11 March 2009

Definitely a fossilized bard

I am proud to announce, as I may have already done in the past, that I have never read a work of Shakespeare and probably never will. There are just too many other books to read and besides, his arguably overrated stuff would probably bore me to a premature death.

You can imagine how amused I was when I noticed yesterday that Science Daily had the story about Shakespeare's purported portrait under their "Fossils & Ruins" category.



Simla said...

I love Shakespeare!!! You should at least read one of his books before you make up your mind!

Kirk said...

I'm with you. Never read him.Never will. Don't see a need to.

Deniz Bevan said...

First of all, why would anyone say "never"? Why limit yourself?
Second, there is something to be said for reading the old masters before you read the young upstarts. Where do you think everyone's getting their ideas from if not from Shakespeare?
Methinks the language difficulties are putting you off, and that's a shame - no one says you have to understand every single word, but really, it's not all that hard to follow if you're a well-read individual.
"Arguably overrate" - interesting. So rather than go to the source and find out for yourself, you're willing to believe what others tell you? Why?

PS I agree with Sim :-)

Anonymous said...

You yourself are a good writer Aydin, and a good photographer, and you would probably enjoy Shakespeare's plays and/or sonnets, assuming that you could learn to understand the archaic 16th century English in which they are written. (Of course English is not your mother tongue, so it would probably be more difficult for you to get the hang of it, and yes... maybe it is not worth your making that effort, it's your choice.)

But, contrary to how phony some of his commentators are, Shakespeare himself is anything but pretentious. He is really excellent in communicating about the human condition, something that given enough lifespan we are all forced to become "expert" on.

I think it's a shame when scientists pour scorn on the Arts, in the same way I think it's a shame that some people in the Arts know almost nothing about science and math, and take great pride in declaring that lack of knowledge.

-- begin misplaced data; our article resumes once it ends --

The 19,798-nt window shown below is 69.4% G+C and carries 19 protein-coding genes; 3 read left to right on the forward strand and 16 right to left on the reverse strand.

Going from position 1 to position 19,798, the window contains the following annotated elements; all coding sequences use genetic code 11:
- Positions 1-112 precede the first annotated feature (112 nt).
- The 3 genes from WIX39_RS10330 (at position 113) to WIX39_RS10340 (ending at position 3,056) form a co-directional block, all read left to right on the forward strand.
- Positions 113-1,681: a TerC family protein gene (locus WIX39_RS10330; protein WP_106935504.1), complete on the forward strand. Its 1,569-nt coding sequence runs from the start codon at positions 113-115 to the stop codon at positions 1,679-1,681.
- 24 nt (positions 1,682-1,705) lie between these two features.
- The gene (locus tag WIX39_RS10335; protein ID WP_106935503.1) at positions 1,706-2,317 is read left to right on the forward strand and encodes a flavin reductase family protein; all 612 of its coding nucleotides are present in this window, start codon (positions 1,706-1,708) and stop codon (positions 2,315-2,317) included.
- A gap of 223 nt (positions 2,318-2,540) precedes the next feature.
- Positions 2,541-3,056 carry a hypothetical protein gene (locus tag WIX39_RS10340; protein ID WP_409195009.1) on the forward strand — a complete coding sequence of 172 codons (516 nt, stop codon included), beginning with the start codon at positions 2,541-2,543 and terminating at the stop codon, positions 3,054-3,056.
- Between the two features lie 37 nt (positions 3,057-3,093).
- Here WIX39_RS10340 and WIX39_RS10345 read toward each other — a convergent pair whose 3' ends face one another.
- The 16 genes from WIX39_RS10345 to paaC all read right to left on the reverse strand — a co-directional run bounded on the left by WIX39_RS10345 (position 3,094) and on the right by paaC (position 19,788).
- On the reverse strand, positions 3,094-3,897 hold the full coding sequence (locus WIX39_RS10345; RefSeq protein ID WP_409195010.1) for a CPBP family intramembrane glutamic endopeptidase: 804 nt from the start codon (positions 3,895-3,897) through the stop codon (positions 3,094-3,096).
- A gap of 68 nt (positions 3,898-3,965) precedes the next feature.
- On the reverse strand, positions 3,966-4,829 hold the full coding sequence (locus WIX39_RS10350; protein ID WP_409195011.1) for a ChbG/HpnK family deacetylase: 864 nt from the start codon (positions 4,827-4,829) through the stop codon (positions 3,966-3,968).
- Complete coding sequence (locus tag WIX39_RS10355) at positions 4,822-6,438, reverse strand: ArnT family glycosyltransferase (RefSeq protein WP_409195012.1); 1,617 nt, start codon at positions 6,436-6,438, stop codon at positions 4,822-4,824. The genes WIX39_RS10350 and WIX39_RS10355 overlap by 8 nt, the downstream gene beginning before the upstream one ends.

Ignorance of a subject is never worth boasting about.

Best wishes to you,

Susan J. Hewitt

Frank Anderson said...

Go on, read some Shakespeare! You should at least look at a few of the classic sonnets, if you have never done that, and some of the plays are quite amusing. It's like listening to the Beatles or the Velvet Underground, or reading Tolkien. You realize just how derivative a lot of post-Beatles pop, post-Velvets "alternative music" and post-Tolkien high fantasy is.

Also, if you have any interest in history (especially, obviously, of the English variety), it's cool to see how then-contemporary issues in religion, politics, the arts, etc. bleed into the plays. Plus there are a lot of great words coined by Shakespeare that are still used today. The words that aren't used much today are often even more interesting!

Bruce Berman said...


I think you would like Shakespeare - Othello and Lear especially.

You should go to see one of his plays, or rent a dvd!

About the post.

Couldn't someone say the same thing about Darwin?

"arguably overrated" "probably bore me to tears"

I love those squishy modifiers arguable and probably - even if you are wrong you are right!

As to criticism from someone who trumpets the fact that he is unfamiliar with the work - I think that's how George W. Bush got through Yale.

Your friend and fan

Jannavi said...

I, like you, have not read any of his works...but have read/watched some adaptations. Having done that, I am convince he has done some really good work, and have him on my to-read list. Othello, esp.